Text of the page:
Amazon’s Prime Day is a big thing for the company: it aims to keep its existing Prime members around with enticing new offers as well as to pull in new clients. This year, Prime Day will last for 48 hours and, in its fifth year, it has already reached the same level of discounts and deals as Black Friday.
Prime Day will see new deals launch every five minutes “giving shoppers plenty of reasons to come back again and again“.
Obviously, Amazon would want all hands on deck during these pivotal 48 hours, but it’s on this particular day that a group of warehouse workers from Shakopee, Minnesota, have decided to go on strike. While it’s not the first time they’re doing it, it is the first time they proceed during such an important day for the company.
The workers demand to be treated “with respect as human beings and not like machines,” William Stolz, a picker at the Shakopee warehouse has told the BBC.
He added that, while Amazon advertises its warehouse jobs as having ‘great employment opportunities, the workers see themselves having to pick items every eight seconds, which means 332 items per hour, for 10 hours a day.
“The speeds that we have to work are very physically and mentally exhausting, in some cases leading to injuries,” Stolz has said.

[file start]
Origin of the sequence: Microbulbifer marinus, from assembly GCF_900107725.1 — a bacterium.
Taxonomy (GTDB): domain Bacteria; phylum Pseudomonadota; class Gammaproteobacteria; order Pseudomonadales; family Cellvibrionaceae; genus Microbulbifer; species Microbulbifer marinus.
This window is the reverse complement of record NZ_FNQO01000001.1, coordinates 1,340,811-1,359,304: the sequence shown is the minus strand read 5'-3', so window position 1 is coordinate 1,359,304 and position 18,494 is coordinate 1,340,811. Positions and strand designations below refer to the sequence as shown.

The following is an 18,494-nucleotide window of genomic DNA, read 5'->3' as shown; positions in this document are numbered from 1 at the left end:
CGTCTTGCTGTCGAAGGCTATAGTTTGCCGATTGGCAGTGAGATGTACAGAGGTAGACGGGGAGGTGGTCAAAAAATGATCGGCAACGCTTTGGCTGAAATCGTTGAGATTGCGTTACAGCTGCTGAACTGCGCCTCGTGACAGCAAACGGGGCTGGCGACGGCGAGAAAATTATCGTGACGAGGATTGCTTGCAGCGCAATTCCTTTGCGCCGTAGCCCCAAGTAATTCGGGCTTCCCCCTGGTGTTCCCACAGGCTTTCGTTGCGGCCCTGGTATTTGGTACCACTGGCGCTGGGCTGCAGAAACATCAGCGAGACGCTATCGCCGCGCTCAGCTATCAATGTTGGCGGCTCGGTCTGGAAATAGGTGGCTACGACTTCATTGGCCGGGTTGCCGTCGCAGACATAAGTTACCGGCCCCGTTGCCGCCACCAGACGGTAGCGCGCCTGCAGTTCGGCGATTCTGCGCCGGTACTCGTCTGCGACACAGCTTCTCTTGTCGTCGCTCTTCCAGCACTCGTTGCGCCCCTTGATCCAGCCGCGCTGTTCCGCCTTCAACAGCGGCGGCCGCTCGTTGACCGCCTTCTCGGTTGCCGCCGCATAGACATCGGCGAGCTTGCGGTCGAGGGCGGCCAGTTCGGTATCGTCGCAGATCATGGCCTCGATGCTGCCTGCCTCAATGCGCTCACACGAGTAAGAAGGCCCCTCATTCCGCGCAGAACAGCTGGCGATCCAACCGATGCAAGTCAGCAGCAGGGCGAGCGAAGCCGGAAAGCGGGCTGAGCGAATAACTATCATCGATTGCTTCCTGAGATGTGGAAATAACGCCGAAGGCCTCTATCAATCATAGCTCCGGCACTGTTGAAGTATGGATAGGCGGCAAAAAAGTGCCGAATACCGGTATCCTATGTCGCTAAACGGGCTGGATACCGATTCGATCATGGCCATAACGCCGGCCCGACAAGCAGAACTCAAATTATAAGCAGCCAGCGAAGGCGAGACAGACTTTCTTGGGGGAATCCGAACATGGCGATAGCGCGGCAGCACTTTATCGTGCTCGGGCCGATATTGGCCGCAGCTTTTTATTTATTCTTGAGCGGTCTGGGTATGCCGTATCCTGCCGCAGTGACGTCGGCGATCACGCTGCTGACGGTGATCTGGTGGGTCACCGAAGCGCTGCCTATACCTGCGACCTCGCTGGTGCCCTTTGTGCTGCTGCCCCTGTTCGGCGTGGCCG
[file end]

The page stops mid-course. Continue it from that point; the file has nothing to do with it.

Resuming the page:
The list goes on and on: decreased bonuses and increased work hours, no job security for temporary workers, as well as protest hours deducted from the workers, which can see some of them fired – the workers receive 20 hours of unpaid time every three months. If they happen to go under those 20 hours, they can consider themselves out of a job.
And these issues are only the tip of the iceberg for the Amazon warehouse workers.
The complaints of the Shakopee workers are echoed by the German Amazon employees as well: 2,000 of them are already on strike at seven sites and stand under the logo “no more discount on our incomes”.
In the United Kingdom, the situation echoes similar: protesters are expected to make an appearance at the Peterborough site in the East Midlands, Swansea and Rugeley, which rest in the West Midlands, after having been handed leaflets by the GMB union officials.
“Amazon workers want Jeff Bezos to know they are people not robots.” Mick Rix, GMB national officer has said. “It’s prime time for Amazon to get round the table with GMB and discuss ways to make the workplaces safer and to give their workers and independence voice“.
GMB counts on the Amazon workers to make some noise and, while he didn’t mention anything about the customers boycotting the company, Rix mentioned that, if any of them want to lend a helping hand, they can leave feedback on Amazons website.
U.K workers are gearing up for a week-long protest while those in Minnesota plan to stop working altogether during Prime Day for six hours total.